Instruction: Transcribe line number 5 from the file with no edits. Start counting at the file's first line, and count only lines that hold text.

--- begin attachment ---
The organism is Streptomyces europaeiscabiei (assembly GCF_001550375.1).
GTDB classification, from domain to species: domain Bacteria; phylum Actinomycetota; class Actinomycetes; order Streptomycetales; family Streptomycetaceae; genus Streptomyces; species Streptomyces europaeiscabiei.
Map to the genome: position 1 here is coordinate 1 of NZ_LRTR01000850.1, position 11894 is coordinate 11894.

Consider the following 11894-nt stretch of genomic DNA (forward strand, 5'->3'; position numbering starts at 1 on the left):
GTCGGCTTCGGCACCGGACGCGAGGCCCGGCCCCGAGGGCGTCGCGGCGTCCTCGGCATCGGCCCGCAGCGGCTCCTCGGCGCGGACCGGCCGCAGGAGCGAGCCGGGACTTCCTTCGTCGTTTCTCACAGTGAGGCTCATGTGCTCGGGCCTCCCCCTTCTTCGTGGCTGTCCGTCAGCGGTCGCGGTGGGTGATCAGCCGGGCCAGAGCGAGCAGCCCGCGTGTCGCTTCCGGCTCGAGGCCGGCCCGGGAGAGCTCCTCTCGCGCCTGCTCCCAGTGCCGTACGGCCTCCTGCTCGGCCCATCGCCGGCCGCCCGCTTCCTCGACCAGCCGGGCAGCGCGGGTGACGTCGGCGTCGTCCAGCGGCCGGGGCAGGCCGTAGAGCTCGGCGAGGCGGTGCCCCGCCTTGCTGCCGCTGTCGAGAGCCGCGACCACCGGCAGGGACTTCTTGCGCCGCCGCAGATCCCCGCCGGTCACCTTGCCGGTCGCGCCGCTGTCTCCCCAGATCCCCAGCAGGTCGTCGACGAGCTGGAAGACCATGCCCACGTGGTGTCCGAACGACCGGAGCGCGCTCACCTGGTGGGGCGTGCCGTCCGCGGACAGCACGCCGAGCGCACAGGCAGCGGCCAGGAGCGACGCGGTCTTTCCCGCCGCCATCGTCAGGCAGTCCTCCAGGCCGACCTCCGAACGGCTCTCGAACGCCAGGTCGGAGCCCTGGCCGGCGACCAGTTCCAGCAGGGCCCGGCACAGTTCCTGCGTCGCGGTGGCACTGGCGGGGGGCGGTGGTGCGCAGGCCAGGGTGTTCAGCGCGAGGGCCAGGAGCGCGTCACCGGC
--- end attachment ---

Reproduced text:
GTCGGCTTCGGCACCGGACGCGAGGCCCGGCCCCGAGGGCGTCGCGGCGTCCTCGGCATCGGCCCGCAGCGGCTCCTCGGCGCGGACCGGCCGCAGGAGCGAGCCGGGACTTCCTTCGTCGTTTCTCACAGTGAGGCTCATGTGCTCGGGCCTCCCCCTTCTTCGTGGCTGTCCGTCAGCGGTCGCGGTGGGTGATCAGCCGGGCCAGAGCGAGCAGCCCGCGTGTCGCTTCCGGCTCGAGGCCGGCCCGGGAGAGCTCCTCTCGCGCCTGCTCCCAGTGCCGTACGGCCTCCTGCTCGGCCCATCGCCGGCCGCCCGCTTCCTCGACCAGCCGGGCAGCGCGGGTGACGTCGGCGTCGTCCAGCGGCCGGGGCAGGCCGTAGAGCTCGGCGAGGCGGTGCCCCGCCTTGCTGCCGCTGTCGAGAGCCGCGACCACCGGCAGGGACTTCTTGCGCCGCCGCAGATCCCCGCCGGTCACCTTGCCGGTCGCGCCGCTGTCTCCCCAGATCCCCAGCAGGTCGTCGACGAGCTGGAAGACCATGCCCACGTGGTGTCCGAACGACCGGAGCGCGCTCACCTGGTGGGGCGTGCCGTCCGCGGACAGCACGCCGAGCGCACAGGCAGCGGCCAGGAGCGACGCGGTCTTTCCCGCCGCCATCGTCAGGCAGTCCTCCAGGCCGACCTCCGAACGGCTCTCGAACGCCAGGTCGGAGCCCTGGCCGGCGACCAGTTCCAGCAGGGCCCGGCACAGTTCCTGCGTCGCGGTGGCACTGGCGGGGGGCGGTGGTGCGCAGGCCAGGGTGTTCAGCGCGAGGGCCAGGAGCGCGTCACCGGC